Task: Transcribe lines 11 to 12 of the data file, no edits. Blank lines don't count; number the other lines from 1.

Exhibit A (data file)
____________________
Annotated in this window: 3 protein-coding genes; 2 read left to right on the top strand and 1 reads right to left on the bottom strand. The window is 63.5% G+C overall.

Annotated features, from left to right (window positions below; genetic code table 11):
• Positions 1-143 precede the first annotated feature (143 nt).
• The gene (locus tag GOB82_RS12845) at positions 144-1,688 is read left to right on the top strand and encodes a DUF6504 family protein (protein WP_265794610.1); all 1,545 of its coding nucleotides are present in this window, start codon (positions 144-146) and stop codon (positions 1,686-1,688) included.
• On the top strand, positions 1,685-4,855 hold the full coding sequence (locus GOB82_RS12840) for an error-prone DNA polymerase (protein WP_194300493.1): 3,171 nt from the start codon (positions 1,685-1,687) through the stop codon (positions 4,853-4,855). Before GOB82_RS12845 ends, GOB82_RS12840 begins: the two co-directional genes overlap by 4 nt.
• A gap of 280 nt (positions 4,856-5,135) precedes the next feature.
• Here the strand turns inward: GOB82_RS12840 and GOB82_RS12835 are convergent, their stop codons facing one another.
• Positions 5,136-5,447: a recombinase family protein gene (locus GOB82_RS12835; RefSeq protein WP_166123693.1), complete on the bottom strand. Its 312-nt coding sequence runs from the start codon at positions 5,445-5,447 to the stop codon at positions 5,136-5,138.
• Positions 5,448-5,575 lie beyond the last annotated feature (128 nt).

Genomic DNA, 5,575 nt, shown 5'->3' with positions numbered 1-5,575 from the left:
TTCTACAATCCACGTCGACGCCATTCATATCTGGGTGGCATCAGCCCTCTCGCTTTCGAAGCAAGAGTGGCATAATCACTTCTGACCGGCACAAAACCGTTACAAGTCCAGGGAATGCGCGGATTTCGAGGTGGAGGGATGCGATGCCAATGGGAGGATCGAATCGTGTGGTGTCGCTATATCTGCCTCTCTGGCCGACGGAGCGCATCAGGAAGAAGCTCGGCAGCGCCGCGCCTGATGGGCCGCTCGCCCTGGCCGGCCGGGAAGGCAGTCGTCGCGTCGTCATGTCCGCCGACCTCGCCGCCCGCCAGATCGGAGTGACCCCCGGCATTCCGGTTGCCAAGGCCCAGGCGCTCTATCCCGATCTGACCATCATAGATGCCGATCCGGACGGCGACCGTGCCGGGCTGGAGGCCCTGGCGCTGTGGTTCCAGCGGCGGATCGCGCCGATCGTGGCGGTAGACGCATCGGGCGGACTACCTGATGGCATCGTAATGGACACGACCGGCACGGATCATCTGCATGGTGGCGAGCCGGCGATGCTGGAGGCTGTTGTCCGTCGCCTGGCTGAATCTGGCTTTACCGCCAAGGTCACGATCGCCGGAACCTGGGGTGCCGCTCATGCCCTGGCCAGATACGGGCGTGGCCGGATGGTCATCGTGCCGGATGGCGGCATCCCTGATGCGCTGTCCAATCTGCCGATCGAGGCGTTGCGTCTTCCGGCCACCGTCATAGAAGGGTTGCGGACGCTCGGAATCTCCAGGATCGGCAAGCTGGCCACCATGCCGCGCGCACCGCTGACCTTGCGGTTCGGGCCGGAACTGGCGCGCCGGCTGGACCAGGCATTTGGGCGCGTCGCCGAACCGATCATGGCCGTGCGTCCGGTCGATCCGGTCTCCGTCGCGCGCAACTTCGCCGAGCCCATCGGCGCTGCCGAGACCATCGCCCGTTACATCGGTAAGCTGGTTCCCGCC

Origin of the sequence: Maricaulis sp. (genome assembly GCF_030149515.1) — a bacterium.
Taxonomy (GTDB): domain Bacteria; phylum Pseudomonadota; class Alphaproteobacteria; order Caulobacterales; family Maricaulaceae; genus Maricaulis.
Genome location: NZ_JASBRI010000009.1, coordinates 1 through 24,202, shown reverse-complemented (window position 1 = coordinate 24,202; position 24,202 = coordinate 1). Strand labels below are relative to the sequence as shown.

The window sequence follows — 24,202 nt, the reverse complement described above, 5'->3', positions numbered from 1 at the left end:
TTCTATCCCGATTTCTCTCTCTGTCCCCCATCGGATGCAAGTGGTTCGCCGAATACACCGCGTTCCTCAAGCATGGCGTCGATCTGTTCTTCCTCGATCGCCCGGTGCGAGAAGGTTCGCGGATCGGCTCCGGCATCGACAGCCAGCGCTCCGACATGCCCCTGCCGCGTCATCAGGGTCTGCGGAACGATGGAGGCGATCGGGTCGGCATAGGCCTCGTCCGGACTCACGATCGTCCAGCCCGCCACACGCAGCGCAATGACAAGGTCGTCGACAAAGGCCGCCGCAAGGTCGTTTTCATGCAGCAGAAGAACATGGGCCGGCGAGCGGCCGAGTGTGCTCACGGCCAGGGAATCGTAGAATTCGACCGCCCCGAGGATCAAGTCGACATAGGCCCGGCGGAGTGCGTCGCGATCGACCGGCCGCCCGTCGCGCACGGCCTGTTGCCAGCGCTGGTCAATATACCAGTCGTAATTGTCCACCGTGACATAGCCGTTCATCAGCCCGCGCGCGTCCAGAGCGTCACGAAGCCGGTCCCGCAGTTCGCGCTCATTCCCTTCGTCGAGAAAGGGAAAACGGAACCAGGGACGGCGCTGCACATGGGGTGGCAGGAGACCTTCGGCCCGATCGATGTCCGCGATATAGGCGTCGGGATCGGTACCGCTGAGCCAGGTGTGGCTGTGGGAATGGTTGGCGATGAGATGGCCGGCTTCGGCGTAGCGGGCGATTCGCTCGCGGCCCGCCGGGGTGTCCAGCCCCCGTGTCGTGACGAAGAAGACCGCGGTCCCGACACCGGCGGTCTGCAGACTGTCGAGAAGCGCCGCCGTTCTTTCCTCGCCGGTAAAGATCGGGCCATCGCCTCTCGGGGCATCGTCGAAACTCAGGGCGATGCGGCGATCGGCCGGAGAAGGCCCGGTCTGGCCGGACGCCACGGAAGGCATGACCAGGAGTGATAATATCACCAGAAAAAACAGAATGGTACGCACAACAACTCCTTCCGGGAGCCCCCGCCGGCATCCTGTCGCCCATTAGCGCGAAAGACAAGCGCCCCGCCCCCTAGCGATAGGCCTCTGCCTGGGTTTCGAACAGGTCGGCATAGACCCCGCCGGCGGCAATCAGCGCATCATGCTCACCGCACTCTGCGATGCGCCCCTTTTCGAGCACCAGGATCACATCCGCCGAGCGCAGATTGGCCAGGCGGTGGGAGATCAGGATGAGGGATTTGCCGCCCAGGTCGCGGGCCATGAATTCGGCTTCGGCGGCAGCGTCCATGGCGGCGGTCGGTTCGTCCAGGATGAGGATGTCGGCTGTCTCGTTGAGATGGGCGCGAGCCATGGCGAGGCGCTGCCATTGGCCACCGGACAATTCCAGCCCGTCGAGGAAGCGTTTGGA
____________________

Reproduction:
TTCTACAATCCACGTCGACGCCATTCATATCTGGGTGGCATCAGCCCTCTCGCTTTCGAAGCAAGAGTGGCATAATCACTTCTGACCGGCACAAAACCGTTACAAGTCCAGGGAATGCGCGGATTTCGAGGTGGAGGGATGCGATGCCAATGGGAGGATCGAATCGTGTGGTGTCGCTATATCTGCCTCTCTGGCCGACGGAGCGCATCAGGAAGAAGCTCGGCAGCGCCGCGCCTGATGGGCCGCTCGCCCTGGCCGGCCGGGAAGGCAGTCGTCGCGTCGTCATGTCCGCCGACCTCGCCGCCCGCCAGATCGGAGTGACCCCCGGCATTCCGGTTGCCAAGGCCCAGGCGCTCTATCCCGATCTGACCATCATAGATGCCGATCCGGACGGCGACCGTGCCGGGCTGGAGGCCCTGGCGCTGTGGTTCCAGCGGCGGATCGCGCCGATCGTGGCGGTAGACGCATCGGGCGGACTACCTGATGGCATCGTAATGGACACGACCGGCACGGATCATCTGCATGGTGGCGAGCCGGCGATGCTGGAGGCTGTTGTCCGTCGCCTGGCTGAATCTGGCTTTACCGCCAAGGTCACGATCGCCGGAACCTGGGGTGCCGCTCATGCCCTGGCCAGATACGGGCGTGGCCGGATGGTCATCGTGCCGGATGGCGGCATCCCTGATGCGCTGTCCAATCTGCCGATCGAGGCGTTGCGTCTTCCGGCCACCGTCATAGAAGGGTTGCGGACGCTCGGAATCTCCAGGATCGGCAAGCTGGCCACCATGCCGCGCGCACCGCTGACCTTGCGGTTCGGGCCGGAACTGGCGCGCCGGCTGGACCAGGCATTTGGGCGCGTCGCCGAACCGATCATGGCCGTGCGTCCGGTCGATCCGGTCTCCGTCGCGCGCAACTTCGCCGAGCCCATCGGCGCTGCCGAGACCATCGCCCGTTACATCGGTAAGCTGGTTCCCGCC

Origin of the sequence: Maricaulis sp. (genome assembly GCF_030149515.1) — a bacterium.